Greg Sterling: I think many of them will still survive. Many local merchants really live by word of mouth, by personal recommendations. So if there’s a tradesman who gets a lot of good recommendations, they may not have a website but they will be ok. Somebody who has a strong digital presence is certainly going to do better if they are a good business. You know, all things can be equal but if you have a strong digital presence, than you are going to be in a better position. It’s all about discovery, so people do use the internet. So here is where it breaks down: You have no digital presence, you have no reviews, and then you have a problem unless the recommendation from someone in person is really strong. Because often you hear “Oh I need a painter, oh I need a dentist or something and then you go online to see what other people have said and then if there’s no evidence, there are no reviews there’s no presence whatsoever. That’s where the problem occurs. But many will be able to survive with a limited presence. A local restaurant which is very good doesn’t need a great digital presence to do ok. It’s better if you do, but it’s not always a hundred percent necessary. I would never counsel anyone not to invest in certain basic things but I don’t think it means the absolute end if you don’t have them.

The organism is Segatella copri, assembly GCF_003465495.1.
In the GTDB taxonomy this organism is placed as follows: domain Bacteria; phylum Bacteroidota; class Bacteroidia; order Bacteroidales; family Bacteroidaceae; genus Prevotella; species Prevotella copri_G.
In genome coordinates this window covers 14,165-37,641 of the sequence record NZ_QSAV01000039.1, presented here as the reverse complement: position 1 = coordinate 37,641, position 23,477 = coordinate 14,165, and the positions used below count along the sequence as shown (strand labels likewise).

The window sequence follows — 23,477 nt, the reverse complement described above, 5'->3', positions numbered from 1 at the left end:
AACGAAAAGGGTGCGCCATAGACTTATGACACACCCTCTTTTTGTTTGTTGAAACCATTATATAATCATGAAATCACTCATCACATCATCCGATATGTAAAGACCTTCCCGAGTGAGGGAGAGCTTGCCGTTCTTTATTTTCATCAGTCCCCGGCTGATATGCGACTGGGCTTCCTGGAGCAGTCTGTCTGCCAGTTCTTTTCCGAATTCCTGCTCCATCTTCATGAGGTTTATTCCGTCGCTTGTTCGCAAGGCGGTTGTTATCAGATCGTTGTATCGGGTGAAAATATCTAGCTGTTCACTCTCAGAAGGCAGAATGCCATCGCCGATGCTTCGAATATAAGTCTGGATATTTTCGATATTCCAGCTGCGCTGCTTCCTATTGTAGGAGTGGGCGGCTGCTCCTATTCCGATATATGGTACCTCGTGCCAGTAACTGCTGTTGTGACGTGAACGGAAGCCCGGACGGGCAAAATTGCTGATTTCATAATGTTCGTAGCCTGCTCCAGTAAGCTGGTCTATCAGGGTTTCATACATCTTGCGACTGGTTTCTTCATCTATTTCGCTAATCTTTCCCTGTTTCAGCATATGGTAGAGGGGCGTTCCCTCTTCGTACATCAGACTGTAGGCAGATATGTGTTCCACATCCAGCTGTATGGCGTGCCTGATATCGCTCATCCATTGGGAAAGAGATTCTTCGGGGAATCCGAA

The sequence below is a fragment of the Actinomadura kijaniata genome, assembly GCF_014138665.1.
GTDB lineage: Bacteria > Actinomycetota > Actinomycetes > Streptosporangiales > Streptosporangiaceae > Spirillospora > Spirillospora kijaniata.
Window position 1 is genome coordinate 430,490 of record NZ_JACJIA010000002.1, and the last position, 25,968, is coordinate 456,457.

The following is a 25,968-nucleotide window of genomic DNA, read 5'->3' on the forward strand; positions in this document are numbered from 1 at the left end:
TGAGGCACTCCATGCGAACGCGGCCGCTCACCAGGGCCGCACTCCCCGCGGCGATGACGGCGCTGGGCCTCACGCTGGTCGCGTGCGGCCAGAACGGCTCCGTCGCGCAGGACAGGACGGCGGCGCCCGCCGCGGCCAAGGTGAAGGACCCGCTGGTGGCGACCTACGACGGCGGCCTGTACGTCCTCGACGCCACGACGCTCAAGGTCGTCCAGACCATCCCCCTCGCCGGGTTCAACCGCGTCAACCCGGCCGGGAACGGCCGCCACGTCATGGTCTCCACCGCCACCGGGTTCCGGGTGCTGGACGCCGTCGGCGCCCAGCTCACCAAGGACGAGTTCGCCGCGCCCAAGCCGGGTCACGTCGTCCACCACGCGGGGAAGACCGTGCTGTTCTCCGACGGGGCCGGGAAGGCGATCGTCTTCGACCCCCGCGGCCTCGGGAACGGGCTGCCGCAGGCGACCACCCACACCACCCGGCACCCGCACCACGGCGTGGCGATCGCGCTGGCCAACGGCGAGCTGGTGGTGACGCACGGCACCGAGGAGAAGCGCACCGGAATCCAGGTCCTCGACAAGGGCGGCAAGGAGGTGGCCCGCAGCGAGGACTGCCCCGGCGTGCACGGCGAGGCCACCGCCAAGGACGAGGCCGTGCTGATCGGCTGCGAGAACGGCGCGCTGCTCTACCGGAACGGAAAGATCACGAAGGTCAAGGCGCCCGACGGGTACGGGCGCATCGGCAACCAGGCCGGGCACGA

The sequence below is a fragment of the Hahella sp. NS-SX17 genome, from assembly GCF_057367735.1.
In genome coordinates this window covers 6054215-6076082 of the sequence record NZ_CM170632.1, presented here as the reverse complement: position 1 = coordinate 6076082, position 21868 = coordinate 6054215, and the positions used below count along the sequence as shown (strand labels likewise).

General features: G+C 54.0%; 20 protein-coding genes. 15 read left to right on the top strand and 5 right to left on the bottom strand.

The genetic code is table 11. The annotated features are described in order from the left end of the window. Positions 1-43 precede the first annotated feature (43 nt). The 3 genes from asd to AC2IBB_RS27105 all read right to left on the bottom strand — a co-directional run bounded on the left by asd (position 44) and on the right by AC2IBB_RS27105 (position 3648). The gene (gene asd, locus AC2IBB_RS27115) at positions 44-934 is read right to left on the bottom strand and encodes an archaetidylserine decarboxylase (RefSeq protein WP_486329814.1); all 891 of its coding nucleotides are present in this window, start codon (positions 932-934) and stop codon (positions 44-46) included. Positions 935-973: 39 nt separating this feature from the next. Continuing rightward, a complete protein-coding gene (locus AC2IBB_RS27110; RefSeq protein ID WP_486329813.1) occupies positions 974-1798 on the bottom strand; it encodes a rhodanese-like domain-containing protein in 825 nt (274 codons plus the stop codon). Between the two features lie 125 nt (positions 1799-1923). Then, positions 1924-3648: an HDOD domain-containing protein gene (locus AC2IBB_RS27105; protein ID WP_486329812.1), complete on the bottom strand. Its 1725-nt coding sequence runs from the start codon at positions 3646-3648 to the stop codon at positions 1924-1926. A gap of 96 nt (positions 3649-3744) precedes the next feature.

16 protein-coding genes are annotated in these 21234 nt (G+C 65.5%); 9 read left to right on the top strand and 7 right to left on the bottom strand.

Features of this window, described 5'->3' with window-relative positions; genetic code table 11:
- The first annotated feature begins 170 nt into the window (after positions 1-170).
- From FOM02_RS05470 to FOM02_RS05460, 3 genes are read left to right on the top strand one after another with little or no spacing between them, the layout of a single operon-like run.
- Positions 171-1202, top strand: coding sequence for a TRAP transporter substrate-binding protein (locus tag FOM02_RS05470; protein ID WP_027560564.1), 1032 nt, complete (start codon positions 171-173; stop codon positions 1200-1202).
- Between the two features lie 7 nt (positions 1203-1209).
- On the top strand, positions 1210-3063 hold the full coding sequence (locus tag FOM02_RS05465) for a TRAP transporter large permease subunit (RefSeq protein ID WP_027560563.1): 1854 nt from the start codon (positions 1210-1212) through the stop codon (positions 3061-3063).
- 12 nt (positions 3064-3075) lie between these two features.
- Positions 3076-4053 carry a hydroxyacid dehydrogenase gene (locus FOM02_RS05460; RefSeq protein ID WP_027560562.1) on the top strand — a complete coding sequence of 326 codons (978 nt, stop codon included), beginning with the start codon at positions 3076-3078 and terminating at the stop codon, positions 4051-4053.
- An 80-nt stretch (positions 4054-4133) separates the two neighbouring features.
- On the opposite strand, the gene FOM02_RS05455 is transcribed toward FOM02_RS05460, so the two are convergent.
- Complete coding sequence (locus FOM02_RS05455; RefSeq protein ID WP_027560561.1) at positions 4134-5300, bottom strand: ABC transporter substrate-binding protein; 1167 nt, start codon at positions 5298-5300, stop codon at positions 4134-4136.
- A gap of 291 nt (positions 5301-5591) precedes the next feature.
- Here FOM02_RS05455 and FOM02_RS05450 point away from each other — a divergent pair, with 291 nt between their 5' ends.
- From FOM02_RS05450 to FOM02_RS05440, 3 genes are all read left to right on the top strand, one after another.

Location Insider: Still, local merchants have small amounts of money to do something online. Are there some things that are not too expensive, that they can do?

Greg Sterling:: They need to set up a page on Facebook if they have not already, many of them already have. They can share information there that has mixed benefit, but it is important to have a presence there. They can encourage their customers to write reviews. Although that carries some challenges, with Yelp, for example. But they can encourage their customers to write reviews and that will help them. They can put their listings information in certain key sites, claim their profiles. Make sure that their contact details and their address and so on are correct, that’s all free. And they can blog, if they have time, which is also free. They need a basic website and a basic mobile site. But many of these things can be done for free. It’s just a question of time. And they don’t have to spend lots of money on experts or paid advertising. They don’t get as much polishes of sophistication if they do it themselves. But it is possible to do a fair amount yourself without paying money.